REPORTER ANDY NGO FIRED FOR POSTING VIDEO OF MUSLIM SAYING ATHEISM IS PUNISHABLE BY DEATH ACCORDING TO QURAN

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  • Muslim panel member: “I am not going to sugarcoat it. So if you go to a different country…but in a Muslim country, a country based on Quranic law, disbelieving or being an infidel, is not allowed, so you will be given the choice.”
  • My editor [Leary], whom I deeply respected at the time, called me “predatory” and “reckless,” telling me I had put the life and well-being of the Muslim student and his family at risk

 

( Heatst ) Portland State University’s campus newspaper, The Vanguard, has fired an editor following his coverage of an interfaith conference. The paper accused journalist Andy Ngo of endangering a student’s life after he tweeted out a video of the panel, which featured the Muslim student saying that apostasy and atheism must be punishable by death.

Writing for National Review, the former multimedia editor of the campus paper explained how he was fired for unofficially covering the event, which included speakers from Muslim, Hindu, Jewish, Christian and atheist backgrounds.

The unnamed Muslim student speaker took a question from the audience, who asked him if the religion permitted killing atheists and apostates for their religious views. The panelist responded in the affirmative, stating that under “Quranic law,” being a non-believer is considered criminal in countries that impose it.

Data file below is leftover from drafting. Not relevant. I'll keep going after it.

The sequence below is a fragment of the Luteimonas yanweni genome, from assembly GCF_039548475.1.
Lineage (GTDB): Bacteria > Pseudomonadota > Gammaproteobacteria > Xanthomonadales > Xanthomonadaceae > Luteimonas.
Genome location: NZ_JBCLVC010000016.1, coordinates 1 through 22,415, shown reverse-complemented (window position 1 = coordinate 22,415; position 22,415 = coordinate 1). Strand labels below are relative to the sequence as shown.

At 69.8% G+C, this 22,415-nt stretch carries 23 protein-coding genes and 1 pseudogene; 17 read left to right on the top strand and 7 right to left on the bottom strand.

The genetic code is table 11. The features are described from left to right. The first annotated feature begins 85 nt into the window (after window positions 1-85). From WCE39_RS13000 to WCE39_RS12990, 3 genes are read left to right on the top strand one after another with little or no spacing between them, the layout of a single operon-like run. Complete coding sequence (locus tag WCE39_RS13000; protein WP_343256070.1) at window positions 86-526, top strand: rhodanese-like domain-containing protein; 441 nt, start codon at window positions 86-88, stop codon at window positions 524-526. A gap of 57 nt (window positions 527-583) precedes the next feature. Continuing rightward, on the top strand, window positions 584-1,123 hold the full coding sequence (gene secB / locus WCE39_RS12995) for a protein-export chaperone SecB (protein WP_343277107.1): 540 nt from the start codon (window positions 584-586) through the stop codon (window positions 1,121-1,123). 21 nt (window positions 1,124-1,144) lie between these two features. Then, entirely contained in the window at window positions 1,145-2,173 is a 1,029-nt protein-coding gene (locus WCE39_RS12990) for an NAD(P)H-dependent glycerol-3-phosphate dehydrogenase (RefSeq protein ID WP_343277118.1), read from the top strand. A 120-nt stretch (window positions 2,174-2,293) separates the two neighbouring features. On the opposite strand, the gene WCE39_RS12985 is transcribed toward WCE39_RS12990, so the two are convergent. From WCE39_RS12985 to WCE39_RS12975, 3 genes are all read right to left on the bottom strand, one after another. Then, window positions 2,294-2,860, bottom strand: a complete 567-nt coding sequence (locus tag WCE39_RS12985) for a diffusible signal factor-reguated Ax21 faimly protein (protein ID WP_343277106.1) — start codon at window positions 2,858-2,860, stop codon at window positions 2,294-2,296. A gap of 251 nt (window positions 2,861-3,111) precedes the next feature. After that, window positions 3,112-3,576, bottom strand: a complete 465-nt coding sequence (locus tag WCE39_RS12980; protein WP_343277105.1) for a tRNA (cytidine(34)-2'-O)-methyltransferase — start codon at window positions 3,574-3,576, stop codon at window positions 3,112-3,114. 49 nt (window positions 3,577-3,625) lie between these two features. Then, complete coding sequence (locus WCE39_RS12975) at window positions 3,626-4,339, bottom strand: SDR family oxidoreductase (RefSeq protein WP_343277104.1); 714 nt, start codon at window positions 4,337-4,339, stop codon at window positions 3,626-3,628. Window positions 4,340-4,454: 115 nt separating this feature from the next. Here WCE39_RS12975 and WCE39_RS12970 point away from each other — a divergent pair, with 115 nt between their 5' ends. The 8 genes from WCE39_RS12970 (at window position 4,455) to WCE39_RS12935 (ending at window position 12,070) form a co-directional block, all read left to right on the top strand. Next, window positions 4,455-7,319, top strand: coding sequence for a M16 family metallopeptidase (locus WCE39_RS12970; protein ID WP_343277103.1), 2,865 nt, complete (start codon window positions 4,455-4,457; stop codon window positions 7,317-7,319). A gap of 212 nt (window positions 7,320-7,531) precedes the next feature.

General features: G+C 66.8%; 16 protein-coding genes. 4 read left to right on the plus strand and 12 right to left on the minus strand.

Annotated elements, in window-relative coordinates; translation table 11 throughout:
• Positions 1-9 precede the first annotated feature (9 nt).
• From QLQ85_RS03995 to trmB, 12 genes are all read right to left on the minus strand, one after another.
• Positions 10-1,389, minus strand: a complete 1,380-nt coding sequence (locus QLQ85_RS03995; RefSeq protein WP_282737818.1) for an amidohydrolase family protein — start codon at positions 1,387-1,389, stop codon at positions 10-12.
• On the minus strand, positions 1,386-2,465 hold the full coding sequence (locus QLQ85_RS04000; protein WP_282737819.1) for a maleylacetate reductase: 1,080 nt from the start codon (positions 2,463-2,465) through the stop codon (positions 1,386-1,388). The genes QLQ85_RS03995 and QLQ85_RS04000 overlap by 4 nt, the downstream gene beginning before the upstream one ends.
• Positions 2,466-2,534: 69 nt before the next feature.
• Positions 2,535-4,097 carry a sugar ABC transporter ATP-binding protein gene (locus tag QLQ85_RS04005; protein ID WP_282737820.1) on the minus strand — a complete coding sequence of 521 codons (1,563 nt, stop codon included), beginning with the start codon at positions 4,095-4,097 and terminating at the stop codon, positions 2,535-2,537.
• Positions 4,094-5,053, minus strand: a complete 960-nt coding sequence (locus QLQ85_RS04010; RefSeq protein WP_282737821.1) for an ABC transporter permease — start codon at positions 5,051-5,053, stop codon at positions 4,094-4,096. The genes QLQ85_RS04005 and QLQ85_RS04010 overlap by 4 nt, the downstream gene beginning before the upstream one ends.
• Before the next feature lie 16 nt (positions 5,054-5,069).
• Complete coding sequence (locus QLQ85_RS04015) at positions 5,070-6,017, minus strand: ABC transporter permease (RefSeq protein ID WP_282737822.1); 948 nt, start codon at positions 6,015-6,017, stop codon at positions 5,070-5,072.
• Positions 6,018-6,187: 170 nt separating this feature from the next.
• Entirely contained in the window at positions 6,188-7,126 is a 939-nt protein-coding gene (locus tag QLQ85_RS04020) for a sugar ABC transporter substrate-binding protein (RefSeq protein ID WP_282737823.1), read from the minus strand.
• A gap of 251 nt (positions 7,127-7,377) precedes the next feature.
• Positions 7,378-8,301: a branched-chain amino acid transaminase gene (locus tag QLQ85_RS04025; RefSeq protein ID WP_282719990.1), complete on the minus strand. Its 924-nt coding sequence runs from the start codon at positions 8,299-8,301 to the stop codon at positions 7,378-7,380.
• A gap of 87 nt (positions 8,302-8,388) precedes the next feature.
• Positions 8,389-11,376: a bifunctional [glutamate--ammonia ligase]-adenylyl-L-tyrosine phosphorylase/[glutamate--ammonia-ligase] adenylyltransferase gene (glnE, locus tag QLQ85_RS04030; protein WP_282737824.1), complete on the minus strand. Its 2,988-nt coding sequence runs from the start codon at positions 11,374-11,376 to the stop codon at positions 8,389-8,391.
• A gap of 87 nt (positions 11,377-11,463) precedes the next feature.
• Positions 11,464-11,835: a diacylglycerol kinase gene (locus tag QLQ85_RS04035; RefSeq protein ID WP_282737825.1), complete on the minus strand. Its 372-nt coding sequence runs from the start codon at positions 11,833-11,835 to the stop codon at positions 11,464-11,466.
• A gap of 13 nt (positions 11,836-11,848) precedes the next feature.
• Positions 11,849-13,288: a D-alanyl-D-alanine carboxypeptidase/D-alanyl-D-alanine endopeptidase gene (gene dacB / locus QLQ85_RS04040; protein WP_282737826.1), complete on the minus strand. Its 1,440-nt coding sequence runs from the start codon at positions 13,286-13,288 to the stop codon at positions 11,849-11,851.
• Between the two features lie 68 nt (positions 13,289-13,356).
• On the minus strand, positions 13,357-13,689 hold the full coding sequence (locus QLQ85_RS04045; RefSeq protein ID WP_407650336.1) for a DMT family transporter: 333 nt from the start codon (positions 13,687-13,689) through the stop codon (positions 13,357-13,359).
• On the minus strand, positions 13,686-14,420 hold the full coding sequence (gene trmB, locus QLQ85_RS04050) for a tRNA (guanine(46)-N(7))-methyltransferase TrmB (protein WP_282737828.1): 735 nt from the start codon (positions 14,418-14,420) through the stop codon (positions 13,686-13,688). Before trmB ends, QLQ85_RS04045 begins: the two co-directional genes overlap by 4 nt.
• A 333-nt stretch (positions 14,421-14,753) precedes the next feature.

He added: “So in that case, you are given the liberty to leave the country. I am not going to sugarcoat it. So if you go to a different country…but in a Muslim country, a country based on Quranic law, disbelieving or being an infidel, is not allowed, so you will be given the choice.”

In other words, apostates and atheists can either choose to leave or suffer the consequences where such strict interpretations of the law are imposed.

 

 

Ngo posted an extended clip of the exchange shortly after, to provide full context for the discussion. Regardless, The Vanguard claims the video is being shared “widely out of context.”

Describing it as a “misunderstanding gone viral,” the campus paper repudiated Ngo for sharing the video and blamed his tweets for becoming a topic of discussion on “right-leaning media outlets.” Breitbart published coverage of the event with Ngo’s tweets several days before The Vanguard covered it, apparently as a response to the dust it kicked up.

….In National Review, Ngo says that The Vanguard editor-in-chief Colleen Leary called him into a meeting with managing editor Tim Sullivan, and newspaper advisor Reaz Mahmood. The team admonished him for sharing the unedited video clip on social media.

Despite never sharing the Muslim panelist’s name, he was fired for supposedly “endangering” the student’s life with a report that inconvenienced the student paper. Ngo writes:

My editor [Leary], whom I deeply respected at the time, called me “predatory” and “reckless,” telling me I had put the life and well-being of the Muslim student and his family at risk. She said that my tweets implied the student advocated the killing of atheists. Another person [Mahmood] in the meeting said I should have taken into account the plight of victimized groups in the “current political climate.” The editor claimed I had “violated the paper’s ethical standards” by not “minimizing harm” toward the speaker.

 

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